Poetry Friday – A Striving Spanish Sonnet

It’s Friday! Time for Poetry Friday. Thank you to Kat Apel, who is hosting. You will be rewarded with goodness if you stop by and read her sweet snail and clever cat poems. She even started a new hashtag #petpicpoem. Alas, there are no pets in my house, but I may consider a snail pet.

This week I had to go back to last September’s Google Classroom archive and watch a first quarter sixth grade lesson at my school. I was doing research to see what pre-skills I need to include in my summer tutoring for a student going into grade 6 at our school next year. In the first and only lesson so far that I’ve watched, the students were writing a sonnet! There were my former fifth grade babies. Yikes! I know for a fact some of them were struggling quietly with that assignment, but as I looked around the Zoom room, I realized that many of them were also flourishing in this experience.

What was the hardest form I asked my students to write last year? I wondered. We wrote free verse, haikus, acrostics, metaphor poems, Fibonacci poems, and couplets. Some others too, but nothing as scary as a sonnet. I thought about my own sonnet experience. Can I even write a sonnet, I wondered? The last one I remember writing was in ninth grade. So, after watching that lesson, I wrote this sonnet. (If it even is! Haha! I didn’t even consider meter.)

Learning Spanish on Duolingo
Language learning is not easy
Duolingo helps me realize
Just how much my brain is breezy
True expression, my fancied prize
Even when I spend hours in study
I only make a pinch of progress
What’s missing is talking with a buddy
For now, Duo is the one I impress
I can buy a red dress: barato or caro
I can find a baño and get a table for dos
But could I help in one’s sorrow?
Would I ever speak to get close?
But like the tortoise, steady and slow,
I’ll build a foundation on which to grow

Today’s Poetry Friday host is Kathryn Apel at her blog, Thank you, Kat!

12 thoughts on “Poetry Friday – A Striving Spanish Sonnet

  1. Oh – yes, the sonnet IS tricky. It tied my head in knots first time I tried it – and though I’ve written a number more since then, it is NOT my natural poetry voice! (I collated some of mine for a PF post way back in 2017 (https://katswhiskers.wordpress.com/2017/03/10/revising-sonnets).

    I think your topic/theme is perfect for your sonnet. (Or the sonnet is the perfect vehicle for your topic.🙃) Great build to that powerful third verse – and especially; ‘But could I help in one’s sorrow?’.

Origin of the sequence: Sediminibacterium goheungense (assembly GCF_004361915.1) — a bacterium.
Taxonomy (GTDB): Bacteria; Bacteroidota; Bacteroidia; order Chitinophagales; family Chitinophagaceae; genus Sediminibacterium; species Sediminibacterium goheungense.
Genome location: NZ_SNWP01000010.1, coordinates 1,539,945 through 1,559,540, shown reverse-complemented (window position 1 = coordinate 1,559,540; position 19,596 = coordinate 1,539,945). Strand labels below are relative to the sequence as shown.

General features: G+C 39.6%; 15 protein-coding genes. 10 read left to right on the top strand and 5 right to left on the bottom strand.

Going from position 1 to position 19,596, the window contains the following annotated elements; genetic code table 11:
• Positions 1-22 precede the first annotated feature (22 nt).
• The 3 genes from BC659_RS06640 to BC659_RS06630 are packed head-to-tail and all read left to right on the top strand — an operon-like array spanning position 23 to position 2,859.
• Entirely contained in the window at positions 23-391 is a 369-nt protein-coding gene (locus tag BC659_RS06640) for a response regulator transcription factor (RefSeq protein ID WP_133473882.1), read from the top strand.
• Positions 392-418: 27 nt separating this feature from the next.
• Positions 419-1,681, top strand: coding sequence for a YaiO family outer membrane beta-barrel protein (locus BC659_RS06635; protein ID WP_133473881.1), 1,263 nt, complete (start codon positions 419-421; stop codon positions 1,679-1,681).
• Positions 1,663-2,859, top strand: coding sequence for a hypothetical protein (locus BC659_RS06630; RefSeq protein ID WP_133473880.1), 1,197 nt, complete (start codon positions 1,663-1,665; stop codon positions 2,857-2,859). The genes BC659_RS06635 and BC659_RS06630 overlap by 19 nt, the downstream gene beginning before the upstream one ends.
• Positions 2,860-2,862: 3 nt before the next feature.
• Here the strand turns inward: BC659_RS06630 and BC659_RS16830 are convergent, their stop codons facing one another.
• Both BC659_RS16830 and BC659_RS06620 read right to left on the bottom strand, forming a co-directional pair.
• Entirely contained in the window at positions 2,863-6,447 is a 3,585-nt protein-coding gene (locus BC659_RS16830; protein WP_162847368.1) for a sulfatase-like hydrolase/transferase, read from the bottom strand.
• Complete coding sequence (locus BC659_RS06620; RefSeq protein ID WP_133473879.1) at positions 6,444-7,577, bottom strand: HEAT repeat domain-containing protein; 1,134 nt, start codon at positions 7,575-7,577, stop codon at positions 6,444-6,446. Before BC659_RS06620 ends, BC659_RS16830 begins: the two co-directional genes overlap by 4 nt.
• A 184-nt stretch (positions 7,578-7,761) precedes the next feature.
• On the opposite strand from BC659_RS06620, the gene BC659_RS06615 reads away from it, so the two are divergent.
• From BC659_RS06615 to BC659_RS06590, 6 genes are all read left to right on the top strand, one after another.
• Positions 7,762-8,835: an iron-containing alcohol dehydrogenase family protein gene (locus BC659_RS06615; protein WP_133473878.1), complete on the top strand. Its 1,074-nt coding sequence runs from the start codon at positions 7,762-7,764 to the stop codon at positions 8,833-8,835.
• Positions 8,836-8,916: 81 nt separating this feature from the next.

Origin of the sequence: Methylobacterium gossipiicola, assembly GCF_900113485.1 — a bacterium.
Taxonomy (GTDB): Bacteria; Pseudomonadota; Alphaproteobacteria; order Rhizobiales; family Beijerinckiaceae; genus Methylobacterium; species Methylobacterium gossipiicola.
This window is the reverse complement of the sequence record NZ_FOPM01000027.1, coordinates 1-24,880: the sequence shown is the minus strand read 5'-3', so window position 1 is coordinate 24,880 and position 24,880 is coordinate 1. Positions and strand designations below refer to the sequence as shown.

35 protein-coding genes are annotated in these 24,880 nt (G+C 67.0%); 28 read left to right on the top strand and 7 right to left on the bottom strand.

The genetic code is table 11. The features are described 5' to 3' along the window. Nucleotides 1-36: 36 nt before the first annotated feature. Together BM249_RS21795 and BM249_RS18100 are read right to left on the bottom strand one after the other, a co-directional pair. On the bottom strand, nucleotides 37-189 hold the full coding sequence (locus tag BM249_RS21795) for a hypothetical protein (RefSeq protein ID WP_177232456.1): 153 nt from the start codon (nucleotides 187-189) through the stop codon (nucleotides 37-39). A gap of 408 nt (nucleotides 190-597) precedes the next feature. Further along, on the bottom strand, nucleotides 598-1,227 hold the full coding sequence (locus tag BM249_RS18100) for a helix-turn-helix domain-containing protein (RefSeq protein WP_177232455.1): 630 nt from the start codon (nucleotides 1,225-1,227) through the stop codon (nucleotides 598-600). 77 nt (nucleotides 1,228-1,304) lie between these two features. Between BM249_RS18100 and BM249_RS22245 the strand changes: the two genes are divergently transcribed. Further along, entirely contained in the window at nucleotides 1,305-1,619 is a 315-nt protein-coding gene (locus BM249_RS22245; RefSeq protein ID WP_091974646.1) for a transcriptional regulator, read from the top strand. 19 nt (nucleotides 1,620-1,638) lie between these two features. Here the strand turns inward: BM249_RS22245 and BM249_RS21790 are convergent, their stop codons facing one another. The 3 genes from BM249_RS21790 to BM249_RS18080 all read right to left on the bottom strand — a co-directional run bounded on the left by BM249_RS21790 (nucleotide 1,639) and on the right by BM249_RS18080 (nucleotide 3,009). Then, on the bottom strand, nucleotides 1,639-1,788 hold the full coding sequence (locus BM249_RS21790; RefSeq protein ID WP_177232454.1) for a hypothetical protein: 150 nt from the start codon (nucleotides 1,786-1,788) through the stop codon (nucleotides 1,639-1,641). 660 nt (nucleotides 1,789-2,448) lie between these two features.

1. Wow, Kat, thank you for reading and commenting. I learned so much from your post. You are a sonnet writer! My next step will be trying to tackle the meter in this one, or another one. I love what you said about my topic being a good for a sonnet. I never really knew that, until I read this by your friend Di Esmond: “a challenge which is answered by the couplet, a sort of a summation and tying up of loose threads.” I may have kind of done that! Thank you for the encouraging words and for leaving the link to your blog post. I especially liked the first one: “Sonnet! Away you evil, vile thing!”

  2. This is a wonderful sonnet. I haven’t written many and they are quite a challenge. Any rhyming form is tough for me. I can’t believe 6th graders are required to write one. Poetry is barely touched as a subject here.
    My favorite line is “Just how much my brain is breezy.” That’s me when it comes to a new language.

    1. Thank you, Margaret, for your sweet encouragement, reading and commenting so often here. Isn’t that heartbreaking to think students wouldn’t get to write poems? I’m glad your students have you at least the gifted students are becoming poets!

  3. Hey! You did it! I must confess to not enjoying sonnet writing. Sonnets, villanelles…oh, they are hard for my little brain. But, I love the topic you chose. It gave you all kinds of extra vowel sounds to play with and it worked well! But, asking 6th graders to write a sonnet?! I’m thinking that might scare a kid off poetry for life. Yikes!

    1. Thank you, Linda. Yes, I agree adding those Spanish words made the rhyming a breeze. I should have added them in every stanza!

  4. Denise, you did it. I enjoyed your questioning and the resolve at the end of your sonnet. I can’t imagine how you and your students struggled with this form. I shy away from sonnet writing but you dove in.

    1. Yes, it wasn’t my students any longer who were struggling. I hope the teacher wasn’t too rough on them. I think that is a lot to ask of an English learner beginning sixth grader!

  5. A Duolingo sonnet! That’s great. As a perennial Spanish learner, I could really appreciate your poem.

    1. Susan, thanks! I am gaining so much empathy for language learners and users! And those who are fluent in so many languages. I have a friend who occasionally will use a word and then ask me, “Is that French or English for that word?” She speaks French, English, Armenian, Arabic, and bits and pieces of other languages!

  6. Denise, “For now, Duo is the one I impress” made me laugh! But then these two lines:
    But could I help in one’s sorrow?
    Would I ever speak to get close?
    Oh…and isn’t that the whole point of language and communication. What a beautiful turn from witty to thoughtful!

    1. Thank you so much, Laura. Yes, indeed. It is a long road to communication. One of my main reasons for learning Spanish is to gain more empathy for my English language learner students!

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